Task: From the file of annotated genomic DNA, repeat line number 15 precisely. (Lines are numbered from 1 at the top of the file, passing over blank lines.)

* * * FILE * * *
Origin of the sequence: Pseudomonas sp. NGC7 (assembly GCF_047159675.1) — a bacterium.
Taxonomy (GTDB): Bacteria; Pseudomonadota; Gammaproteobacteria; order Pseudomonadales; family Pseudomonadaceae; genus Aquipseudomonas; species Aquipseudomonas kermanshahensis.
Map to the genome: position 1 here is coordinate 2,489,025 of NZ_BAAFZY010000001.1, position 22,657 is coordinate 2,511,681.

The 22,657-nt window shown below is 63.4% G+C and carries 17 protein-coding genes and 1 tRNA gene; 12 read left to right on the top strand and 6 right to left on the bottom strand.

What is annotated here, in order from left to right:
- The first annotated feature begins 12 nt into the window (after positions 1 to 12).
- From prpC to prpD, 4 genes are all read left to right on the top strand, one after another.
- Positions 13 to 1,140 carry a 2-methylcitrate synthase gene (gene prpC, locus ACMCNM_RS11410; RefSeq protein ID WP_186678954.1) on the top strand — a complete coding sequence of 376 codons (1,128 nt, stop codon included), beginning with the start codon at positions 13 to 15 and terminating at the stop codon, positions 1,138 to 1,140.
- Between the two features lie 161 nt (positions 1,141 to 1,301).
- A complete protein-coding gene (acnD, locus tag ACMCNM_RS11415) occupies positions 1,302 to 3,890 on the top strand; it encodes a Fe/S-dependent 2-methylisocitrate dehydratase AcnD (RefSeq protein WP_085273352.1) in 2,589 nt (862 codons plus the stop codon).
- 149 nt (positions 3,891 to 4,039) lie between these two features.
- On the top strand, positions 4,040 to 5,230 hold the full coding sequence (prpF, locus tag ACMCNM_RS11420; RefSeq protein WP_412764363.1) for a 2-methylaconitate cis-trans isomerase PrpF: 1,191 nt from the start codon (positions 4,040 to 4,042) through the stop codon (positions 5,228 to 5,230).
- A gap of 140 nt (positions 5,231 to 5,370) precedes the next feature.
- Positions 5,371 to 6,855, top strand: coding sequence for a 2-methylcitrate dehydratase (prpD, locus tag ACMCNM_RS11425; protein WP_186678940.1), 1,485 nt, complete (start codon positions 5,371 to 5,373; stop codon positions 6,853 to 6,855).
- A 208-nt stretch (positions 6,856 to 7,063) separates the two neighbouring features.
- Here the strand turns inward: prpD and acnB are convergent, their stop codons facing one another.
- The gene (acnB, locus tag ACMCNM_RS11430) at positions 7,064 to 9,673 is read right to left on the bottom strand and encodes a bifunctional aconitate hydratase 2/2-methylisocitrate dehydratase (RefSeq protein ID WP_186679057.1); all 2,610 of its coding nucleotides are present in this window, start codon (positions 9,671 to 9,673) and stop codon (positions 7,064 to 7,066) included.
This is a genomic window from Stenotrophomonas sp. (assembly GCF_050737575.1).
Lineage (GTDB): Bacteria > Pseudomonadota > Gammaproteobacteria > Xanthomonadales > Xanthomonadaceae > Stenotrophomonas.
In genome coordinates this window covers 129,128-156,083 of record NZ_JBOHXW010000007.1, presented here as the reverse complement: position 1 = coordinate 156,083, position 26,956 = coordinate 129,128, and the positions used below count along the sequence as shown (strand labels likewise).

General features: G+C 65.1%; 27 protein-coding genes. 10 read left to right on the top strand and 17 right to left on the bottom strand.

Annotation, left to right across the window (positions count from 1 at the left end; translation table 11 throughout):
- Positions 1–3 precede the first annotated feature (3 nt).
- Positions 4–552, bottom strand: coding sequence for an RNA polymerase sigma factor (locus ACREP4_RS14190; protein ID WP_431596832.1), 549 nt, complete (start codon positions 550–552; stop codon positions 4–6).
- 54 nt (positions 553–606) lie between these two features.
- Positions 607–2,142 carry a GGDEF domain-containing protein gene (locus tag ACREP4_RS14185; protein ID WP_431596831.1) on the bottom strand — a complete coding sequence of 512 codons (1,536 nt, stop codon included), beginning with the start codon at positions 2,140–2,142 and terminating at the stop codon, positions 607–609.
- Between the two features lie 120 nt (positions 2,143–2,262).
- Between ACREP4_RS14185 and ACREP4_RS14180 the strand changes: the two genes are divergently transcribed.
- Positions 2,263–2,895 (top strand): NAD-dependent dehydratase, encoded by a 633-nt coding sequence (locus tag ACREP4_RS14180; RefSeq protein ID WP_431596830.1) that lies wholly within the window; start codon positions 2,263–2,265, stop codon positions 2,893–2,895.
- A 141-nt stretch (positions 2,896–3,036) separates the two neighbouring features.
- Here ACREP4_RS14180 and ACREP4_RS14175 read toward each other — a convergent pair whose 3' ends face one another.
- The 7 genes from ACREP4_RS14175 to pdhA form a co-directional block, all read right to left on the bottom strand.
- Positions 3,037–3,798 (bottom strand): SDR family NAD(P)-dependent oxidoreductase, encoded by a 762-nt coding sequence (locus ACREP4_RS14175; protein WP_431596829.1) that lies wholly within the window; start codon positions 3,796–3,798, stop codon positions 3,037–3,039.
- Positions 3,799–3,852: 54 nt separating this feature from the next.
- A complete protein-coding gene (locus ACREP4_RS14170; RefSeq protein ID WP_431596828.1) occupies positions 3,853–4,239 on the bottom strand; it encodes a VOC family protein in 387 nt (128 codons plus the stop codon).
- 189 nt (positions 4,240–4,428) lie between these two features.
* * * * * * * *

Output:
- A 208-nt stretch (positions 6,856 to 7,063) separates the two neighbouring features.